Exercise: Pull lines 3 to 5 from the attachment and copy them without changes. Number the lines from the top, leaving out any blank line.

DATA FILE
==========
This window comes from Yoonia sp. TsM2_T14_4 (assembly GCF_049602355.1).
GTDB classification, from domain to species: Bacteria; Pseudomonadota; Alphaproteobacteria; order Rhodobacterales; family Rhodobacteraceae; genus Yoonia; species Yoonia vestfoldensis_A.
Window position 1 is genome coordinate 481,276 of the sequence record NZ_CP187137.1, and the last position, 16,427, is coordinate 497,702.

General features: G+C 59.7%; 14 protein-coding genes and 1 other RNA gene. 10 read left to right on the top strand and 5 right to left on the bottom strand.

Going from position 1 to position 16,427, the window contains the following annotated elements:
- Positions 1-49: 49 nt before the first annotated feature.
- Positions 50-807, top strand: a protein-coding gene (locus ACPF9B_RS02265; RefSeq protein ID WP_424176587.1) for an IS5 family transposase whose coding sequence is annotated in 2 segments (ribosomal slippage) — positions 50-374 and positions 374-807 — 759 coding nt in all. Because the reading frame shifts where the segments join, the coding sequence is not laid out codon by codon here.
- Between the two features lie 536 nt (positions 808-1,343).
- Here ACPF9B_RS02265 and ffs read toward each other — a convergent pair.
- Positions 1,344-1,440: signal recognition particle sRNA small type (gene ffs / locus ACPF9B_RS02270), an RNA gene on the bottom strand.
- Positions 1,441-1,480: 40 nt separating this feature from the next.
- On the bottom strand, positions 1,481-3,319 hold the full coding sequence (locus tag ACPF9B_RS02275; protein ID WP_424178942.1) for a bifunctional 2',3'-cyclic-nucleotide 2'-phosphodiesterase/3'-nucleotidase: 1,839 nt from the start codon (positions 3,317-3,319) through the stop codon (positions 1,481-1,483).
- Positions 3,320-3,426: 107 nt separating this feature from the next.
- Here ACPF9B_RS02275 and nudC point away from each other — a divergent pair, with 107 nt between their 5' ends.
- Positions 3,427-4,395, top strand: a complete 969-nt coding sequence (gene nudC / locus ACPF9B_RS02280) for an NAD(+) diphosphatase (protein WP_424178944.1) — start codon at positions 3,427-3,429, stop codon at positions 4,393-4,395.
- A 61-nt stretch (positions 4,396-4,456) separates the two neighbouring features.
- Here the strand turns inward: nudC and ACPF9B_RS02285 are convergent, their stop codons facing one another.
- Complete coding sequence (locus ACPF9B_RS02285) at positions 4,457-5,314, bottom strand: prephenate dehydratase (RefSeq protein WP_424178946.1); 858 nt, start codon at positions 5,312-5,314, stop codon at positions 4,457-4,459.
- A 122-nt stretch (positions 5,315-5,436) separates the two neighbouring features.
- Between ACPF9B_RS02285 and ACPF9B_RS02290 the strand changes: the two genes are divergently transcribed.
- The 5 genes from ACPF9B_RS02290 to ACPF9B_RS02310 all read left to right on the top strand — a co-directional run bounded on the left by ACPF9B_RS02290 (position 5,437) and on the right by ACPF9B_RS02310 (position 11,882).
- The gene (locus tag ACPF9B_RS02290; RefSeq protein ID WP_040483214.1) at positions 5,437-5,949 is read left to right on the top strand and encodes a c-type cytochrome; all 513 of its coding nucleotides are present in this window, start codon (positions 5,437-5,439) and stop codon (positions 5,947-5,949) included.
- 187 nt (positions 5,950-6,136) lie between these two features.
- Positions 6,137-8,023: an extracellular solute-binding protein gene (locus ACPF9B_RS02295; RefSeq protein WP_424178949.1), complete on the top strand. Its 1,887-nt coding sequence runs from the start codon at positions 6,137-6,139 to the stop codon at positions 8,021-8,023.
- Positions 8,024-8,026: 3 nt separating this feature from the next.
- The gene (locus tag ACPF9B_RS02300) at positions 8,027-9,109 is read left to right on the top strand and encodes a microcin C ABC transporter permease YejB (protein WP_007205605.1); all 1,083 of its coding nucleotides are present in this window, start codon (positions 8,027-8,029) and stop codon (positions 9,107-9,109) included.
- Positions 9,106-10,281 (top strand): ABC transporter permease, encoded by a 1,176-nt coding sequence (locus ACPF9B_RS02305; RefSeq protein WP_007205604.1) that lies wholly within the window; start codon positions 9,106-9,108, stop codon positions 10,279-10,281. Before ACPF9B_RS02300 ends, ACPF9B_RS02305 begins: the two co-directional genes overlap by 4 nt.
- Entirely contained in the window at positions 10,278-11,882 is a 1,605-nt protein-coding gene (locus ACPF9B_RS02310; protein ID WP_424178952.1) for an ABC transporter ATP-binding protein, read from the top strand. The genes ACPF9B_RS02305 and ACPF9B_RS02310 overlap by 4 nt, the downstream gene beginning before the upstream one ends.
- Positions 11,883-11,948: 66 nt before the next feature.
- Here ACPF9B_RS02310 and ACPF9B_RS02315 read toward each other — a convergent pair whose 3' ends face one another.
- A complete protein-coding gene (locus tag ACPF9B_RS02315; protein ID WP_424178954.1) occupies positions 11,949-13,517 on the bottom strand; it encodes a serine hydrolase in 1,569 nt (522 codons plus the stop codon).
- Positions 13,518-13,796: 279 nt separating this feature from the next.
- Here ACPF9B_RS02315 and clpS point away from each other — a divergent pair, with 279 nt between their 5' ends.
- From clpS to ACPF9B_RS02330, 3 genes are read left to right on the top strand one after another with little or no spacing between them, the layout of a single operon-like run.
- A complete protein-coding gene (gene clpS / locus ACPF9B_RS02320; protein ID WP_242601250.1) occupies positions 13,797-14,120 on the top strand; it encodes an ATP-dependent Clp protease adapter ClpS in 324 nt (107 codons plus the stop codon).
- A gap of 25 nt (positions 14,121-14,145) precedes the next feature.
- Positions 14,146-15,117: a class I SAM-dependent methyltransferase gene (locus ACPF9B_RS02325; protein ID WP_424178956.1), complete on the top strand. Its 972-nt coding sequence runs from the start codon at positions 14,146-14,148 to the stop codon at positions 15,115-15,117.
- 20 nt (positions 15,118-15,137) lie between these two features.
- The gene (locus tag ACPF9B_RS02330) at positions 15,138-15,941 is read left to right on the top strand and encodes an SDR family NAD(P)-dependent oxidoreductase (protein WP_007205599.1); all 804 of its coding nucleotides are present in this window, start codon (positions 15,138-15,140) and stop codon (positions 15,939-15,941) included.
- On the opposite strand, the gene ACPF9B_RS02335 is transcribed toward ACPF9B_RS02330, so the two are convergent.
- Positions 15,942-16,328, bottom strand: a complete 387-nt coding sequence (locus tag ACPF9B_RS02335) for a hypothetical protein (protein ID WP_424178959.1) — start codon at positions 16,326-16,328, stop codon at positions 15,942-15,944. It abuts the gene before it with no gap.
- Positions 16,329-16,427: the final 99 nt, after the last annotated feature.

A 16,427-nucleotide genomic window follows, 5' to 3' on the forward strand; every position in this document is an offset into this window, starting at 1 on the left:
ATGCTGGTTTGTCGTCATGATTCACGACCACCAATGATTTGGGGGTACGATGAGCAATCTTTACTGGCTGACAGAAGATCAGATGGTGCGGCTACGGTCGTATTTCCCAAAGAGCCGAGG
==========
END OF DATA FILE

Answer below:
Window position 1 is genome coordinate 481,276 of the sequence record NZ_CP187137.1, and the last position, 16,427, is coordinate 497,702.

General features: G+C 59.7%; 14 protein-coding genes and 1 other RNA gene. 10 read left to right on the top strand and 5 right to left on the bottom strand.

Going from position 1 to position 16,427, the window contains the following annotated elements: